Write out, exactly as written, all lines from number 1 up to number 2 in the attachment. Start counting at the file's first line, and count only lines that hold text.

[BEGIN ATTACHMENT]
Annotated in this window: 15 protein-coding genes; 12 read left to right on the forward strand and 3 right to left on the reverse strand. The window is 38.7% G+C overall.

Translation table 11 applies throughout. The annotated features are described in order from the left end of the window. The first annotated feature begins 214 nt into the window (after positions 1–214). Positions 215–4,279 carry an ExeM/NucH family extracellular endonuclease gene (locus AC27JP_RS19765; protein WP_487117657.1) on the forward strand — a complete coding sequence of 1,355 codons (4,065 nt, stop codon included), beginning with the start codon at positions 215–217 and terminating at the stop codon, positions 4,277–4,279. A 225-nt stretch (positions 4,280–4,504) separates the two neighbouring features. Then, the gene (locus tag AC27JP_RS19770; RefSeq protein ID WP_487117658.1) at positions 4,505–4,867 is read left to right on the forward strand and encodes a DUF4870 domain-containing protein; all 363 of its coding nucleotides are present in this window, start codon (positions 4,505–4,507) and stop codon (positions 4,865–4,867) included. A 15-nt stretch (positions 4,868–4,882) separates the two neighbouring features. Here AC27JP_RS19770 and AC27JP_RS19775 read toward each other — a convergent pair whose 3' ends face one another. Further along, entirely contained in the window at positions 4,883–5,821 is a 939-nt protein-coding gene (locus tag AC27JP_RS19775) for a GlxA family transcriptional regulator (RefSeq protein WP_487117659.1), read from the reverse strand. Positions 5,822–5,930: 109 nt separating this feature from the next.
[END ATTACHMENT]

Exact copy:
Annotated in this window: 15 protein-coding genes; 12 read left to right on the forward strand and 3 right to left on the reverse strand. The window is 38.7% G+C overall.

Translation table 11 applies throughout. The annotated features are described in order from the left end of the window. The first annotated feature begins 214 nt into the window (after positions 1–214). Positions 215–4,279 carry an ExeM/NucH family extracellular endonuclease gene (locus AC27JP_RS19765; protein WP_487117657.1) on the forward strand — a complete coding sequence of 1,355 codons (4,065 nt, stop codon included), beginning with the start codon at positions 215–217 and terminating at the stop codon, positions 4,277–4,279. A 225-nt stretch (positions 4,280–4,504) separates the two neighbouring features. Then, the gene (locus tag AC27JP_RS19770; RefSeq protein ID WP_487117658.1) at positions 4,505–4,867 is read left to right on the forward strand and encodes a DUF4870 domain-containing protein; all 363 of its coding nucleotides are present in this window, start codon (positions 4,505–4,507) and stop codon (positions 4,865–4,867) included. A 15-nt stretch (positions 4,868–4,882) separates the two neighbouring features. Here AC27JP_RS19770 and AC27JP_RS19775 read toward each other — a convergent pair whose 3' ends face one another. Further along, entirely contained in the window at positions 4,883–5,821 is a 939-nt protein-coding gene (locus tag AC27JP_RS19775) for a GlxA family transcriptional regulator (RefSeq protein WP_487117659.1), read from the reverse strand. Positions 5,822–5,930: 109 nt separating this feature from the next.